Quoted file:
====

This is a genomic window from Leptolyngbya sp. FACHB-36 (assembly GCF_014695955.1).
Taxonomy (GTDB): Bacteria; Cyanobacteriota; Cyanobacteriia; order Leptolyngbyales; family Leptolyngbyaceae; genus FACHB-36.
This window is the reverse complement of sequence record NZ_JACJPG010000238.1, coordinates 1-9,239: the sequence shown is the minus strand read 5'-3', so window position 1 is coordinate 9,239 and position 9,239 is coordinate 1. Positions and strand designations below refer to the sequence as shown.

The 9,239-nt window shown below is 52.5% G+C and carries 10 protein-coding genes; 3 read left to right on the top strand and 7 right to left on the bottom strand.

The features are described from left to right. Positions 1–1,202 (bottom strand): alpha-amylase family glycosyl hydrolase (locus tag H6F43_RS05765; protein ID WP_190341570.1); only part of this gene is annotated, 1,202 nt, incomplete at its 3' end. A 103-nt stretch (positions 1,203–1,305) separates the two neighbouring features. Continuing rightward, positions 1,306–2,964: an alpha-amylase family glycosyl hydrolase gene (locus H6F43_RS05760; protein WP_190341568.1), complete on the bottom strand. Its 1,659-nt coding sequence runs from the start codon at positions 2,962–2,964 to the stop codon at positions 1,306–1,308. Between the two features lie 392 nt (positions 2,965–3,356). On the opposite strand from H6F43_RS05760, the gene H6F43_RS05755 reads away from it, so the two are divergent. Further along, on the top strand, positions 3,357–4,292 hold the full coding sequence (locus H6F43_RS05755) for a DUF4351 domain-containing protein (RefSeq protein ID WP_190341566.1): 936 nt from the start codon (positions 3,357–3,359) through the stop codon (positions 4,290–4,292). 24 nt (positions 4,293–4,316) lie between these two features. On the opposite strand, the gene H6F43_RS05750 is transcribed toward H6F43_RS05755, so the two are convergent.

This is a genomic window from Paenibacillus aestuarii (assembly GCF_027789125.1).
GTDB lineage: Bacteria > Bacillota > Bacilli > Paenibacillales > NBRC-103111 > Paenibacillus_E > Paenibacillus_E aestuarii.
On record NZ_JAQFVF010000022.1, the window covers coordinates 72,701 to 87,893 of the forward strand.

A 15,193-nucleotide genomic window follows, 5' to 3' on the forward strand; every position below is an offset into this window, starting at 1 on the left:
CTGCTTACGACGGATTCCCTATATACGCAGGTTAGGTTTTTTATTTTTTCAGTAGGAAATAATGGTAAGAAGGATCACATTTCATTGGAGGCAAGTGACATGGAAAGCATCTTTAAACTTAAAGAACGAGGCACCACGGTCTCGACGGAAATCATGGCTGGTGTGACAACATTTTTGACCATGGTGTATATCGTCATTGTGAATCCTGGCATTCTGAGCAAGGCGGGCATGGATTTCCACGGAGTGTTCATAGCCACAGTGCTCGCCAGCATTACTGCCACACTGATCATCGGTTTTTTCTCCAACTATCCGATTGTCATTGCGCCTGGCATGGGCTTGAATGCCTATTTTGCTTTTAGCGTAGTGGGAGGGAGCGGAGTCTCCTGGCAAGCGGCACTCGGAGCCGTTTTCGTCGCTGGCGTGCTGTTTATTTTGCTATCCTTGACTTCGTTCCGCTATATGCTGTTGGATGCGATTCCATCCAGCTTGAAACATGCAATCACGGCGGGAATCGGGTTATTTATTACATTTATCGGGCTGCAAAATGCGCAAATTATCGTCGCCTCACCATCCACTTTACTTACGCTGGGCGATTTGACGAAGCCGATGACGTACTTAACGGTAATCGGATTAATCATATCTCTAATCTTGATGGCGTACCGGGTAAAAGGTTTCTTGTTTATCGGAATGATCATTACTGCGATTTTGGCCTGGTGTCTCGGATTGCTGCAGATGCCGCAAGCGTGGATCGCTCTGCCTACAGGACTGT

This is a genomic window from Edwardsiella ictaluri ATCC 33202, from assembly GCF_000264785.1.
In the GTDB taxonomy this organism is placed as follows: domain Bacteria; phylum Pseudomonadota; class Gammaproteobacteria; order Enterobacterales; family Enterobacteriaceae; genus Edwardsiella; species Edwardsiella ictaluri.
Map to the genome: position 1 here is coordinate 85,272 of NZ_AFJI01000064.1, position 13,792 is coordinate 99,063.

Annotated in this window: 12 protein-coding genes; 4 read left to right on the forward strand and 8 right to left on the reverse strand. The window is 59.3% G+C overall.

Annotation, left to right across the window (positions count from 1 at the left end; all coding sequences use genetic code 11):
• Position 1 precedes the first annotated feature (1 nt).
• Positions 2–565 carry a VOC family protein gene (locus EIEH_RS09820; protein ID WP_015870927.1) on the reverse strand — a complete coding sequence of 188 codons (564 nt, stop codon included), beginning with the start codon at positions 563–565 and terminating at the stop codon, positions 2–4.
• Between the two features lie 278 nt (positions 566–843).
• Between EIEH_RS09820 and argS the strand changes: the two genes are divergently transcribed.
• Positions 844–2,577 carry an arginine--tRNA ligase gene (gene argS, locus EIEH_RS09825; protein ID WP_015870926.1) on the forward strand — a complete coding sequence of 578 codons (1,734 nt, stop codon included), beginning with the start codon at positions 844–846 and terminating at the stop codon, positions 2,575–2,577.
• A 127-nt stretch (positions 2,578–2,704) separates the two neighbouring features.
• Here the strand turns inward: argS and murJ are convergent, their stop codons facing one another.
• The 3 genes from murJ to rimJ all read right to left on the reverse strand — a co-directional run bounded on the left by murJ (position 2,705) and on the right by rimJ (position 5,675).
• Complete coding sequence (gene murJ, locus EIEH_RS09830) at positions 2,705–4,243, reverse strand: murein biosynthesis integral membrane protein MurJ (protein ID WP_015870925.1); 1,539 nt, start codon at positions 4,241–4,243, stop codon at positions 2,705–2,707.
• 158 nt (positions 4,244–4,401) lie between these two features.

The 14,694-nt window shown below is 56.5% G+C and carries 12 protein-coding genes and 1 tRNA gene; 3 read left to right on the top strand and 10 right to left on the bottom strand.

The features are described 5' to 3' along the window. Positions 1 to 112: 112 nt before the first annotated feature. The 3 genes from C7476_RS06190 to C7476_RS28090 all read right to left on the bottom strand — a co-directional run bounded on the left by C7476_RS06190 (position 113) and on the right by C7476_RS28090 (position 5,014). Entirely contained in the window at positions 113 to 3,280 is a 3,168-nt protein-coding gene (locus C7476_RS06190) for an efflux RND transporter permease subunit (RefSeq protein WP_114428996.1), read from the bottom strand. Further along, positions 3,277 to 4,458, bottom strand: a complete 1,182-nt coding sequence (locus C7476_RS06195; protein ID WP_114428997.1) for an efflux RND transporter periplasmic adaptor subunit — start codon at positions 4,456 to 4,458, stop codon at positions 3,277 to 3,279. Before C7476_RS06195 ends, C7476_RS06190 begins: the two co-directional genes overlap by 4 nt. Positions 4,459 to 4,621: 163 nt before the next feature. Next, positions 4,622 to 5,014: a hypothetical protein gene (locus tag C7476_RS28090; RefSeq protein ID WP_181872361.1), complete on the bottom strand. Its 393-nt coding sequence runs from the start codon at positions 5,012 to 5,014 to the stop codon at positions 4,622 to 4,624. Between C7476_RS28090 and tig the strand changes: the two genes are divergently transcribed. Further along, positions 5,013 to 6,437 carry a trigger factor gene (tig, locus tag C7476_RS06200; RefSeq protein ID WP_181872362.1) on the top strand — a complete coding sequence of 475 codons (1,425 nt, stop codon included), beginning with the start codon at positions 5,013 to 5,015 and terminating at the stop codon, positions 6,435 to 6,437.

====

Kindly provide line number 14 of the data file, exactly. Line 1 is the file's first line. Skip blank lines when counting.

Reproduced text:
Annotated in this window: 12 protein-coding genes; 4 read left to right on the forward strand and 8 right to left on the reverse strand. The window is 59.3% G+C overall.